When are ticks a problem?
Ticks are a year-round threat, although their activity tends to peak in spring and autumn so they may be more noticeable during those times.
How prevalent are ticks?
43% of owners have seen a tick on their dog*. Tick numbers also appear to be changing, with many tick species being found over wider areas or in places not noted previously. Changes in climate and numbers of wildlife hosts play a role in tick numbers.
How serious is the threat to my pet?
Many tick-borne diseases can result in serious illness in pets. Lyme disease can cause lameness, lethargy and chronic disease in untreated pets. Diseases such as canine Babesiosis and Ehrlichiosis, common in many European countries, can cause severe symptoms, sometimes becoming fatal if not diagnosed and treated in time.
Why do I need to treat my pet for ticks?
Whenever a pet goes outside, they could be at risk of picking up ticks. These parasites are found in both rural and suburban areas, such as parks, garden, woods, heaths and so on. Using a treatment that kills ticks before they can transmit disease to your pet gives your pet the most effective protection.
How long do ticks live?
They can live for up to three years, depending on the climate and available hosts. A tick will feed on the blood of a single host in each of its life stages: larva, nymph and adult.
How big are ticks?
An immature tick can be as small as a sesame seed. An adult tick that has fed can be the size of a 5p piece.
When could a tick transmit a disease?
The biggest risk of disease transmission starts 48 hours after the tick attaches, when they are in the rapid engorgement stage of feeding.
When and how should I check my pets for ticks?
Whenever your pet has been outdoors, especially at times of increased tick activity or if you have been in an area that you don't normally visit. You should check your pet regularly. Part their fur and pay particular attention to areas where the fur is thinner, such as their head, neck and tummy. If you do find a tick attached, ask your vet how to use a tick remover correctly to avoid leaving the head in the skin.
I live in the city so ticks shouldn't be a problem, should they?
Ticks are increasingly being found in urban parks and gardens, especially as there are changes in fox and deer populations and an increase in 'green' areas in the city. They're not just a rural issue.
What can I do to protect my pet from ticks?
Regularly use FRONTLINE SPRAY throughout the year as ticks can be active in the cooler months**. In addition, whenever your pet comes in from the outdoors, check him or her over carefully. Ask your vet about the tick protection most suitable for your pet.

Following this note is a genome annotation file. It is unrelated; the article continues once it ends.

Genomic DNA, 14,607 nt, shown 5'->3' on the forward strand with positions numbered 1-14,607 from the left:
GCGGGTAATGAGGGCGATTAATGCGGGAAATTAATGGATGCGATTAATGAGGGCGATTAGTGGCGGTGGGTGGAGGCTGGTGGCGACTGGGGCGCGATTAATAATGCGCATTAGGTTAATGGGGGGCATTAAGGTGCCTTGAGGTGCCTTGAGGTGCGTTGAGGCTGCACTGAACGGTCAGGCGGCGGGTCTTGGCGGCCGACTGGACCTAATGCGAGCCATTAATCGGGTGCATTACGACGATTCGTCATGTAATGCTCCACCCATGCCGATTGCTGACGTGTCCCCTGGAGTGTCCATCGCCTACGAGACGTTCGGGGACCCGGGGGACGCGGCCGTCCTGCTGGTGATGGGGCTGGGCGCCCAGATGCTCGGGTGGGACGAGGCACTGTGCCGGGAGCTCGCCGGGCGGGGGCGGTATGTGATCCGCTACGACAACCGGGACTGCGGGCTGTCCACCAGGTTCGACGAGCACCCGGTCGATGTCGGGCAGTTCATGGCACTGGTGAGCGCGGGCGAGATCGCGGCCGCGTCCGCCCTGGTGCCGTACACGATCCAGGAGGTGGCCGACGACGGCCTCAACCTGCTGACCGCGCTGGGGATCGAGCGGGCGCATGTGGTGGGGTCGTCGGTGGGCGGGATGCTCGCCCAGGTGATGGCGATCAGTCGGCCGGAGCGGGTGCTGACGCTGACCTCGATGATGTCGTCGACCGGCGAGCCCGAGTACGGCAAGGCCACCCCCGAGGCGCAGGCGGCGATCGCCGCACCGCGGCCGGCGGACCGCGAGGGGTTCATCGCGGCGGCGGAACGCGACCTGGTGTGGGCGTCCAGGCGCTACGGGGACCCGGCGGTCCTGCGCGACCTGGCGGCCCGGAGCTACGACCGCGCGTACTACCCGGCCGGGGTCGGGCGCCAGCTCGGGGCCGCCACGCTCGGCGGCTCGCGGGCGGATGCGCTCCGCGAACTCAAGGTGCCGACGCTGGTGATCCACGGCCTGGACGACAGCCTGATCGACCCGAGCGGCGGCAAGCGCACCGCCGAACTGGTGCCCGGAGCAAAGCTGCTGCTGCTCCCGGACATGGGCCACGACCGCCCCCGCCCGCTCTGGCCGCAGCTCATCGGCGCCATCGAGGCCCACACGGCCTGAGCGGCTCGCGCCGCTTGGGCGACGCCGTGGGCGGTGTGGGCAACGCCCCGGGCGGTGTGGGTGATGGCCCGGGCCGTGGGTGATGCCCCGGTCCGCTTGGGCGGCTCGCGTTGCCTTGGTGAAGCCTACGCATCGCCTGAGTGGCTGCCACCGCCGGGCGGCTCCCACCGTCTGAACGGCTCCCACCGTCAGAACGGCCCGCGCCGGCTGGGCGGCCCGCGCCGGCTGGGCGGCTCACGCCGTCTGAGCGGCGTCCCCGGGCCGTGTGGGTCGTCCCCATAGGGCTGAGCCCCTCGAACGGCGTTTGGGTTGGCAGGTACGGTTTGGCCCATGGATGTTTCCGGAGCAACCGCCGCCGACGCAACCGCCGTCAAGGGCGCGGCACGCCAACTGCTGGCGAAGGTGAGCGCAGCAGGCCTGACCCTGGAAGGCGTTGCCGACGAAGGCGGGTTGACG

What should I do if I take my pet abroad?
The British Veterinary Association and the British Small Animal Veterinary Association recommend protective tick treatment for animals travelling outside the UK. It is advisable to treat your pet with a suitable tick product before travelling to reduce the risk of your pet becoming infected with a tick-borne disease whilst abroad. If you are going to be away for more than a month, treat your pet regularly according to the product packaging. Also check your pet regularly and carefully remove any ticks that remain attached. Ensure that your pet is correctly treated before it returns to the UK to reduce the chance that foreign ticks could be bought back with you. For more information on the risk of ticks in various European countries, see www.fleatickrisk.com
Should I pull a tick off my pet?
Ticks cement themselves in position so, if they're alive, it's difficult to remove them without leaving the mouthparts in your pet's skin, which can lead to infection. If you know the tick is dead, you should be able to remove it carefully with a gentle pull, preferably with a tick remover or fine-tipped tweezers placed as close to the head of the tick as possible. If that doesn't work, ask your vet to help you.
Can ticks be harmful to humans as well as pets?
Yes. Ticks can transmit diseases such as Lyme disease to both humans and animals. Lyme disease incidence in people has increased more than 300% in humans in the UK since 2000†. For information on how Lyme disease can affect humans and pets, go to www.bada-uk.org. Ticks also transmit diseases such as tick-borne viral encephalitis and Mediterranean spotted fever in many European countries.
*Source: Companion Consultancy Pet Owner Market Research June 2012. Petbuzz, Social Media for PET brands..
**Source: Prevalence, distribution and risks associated with ticks infesting dogs, Smith, F; Ballantyne, R; Morgan, E; Wall, R accepted for publication in Medical and Veterinary Entomology.
† Source: Health Protection Agency.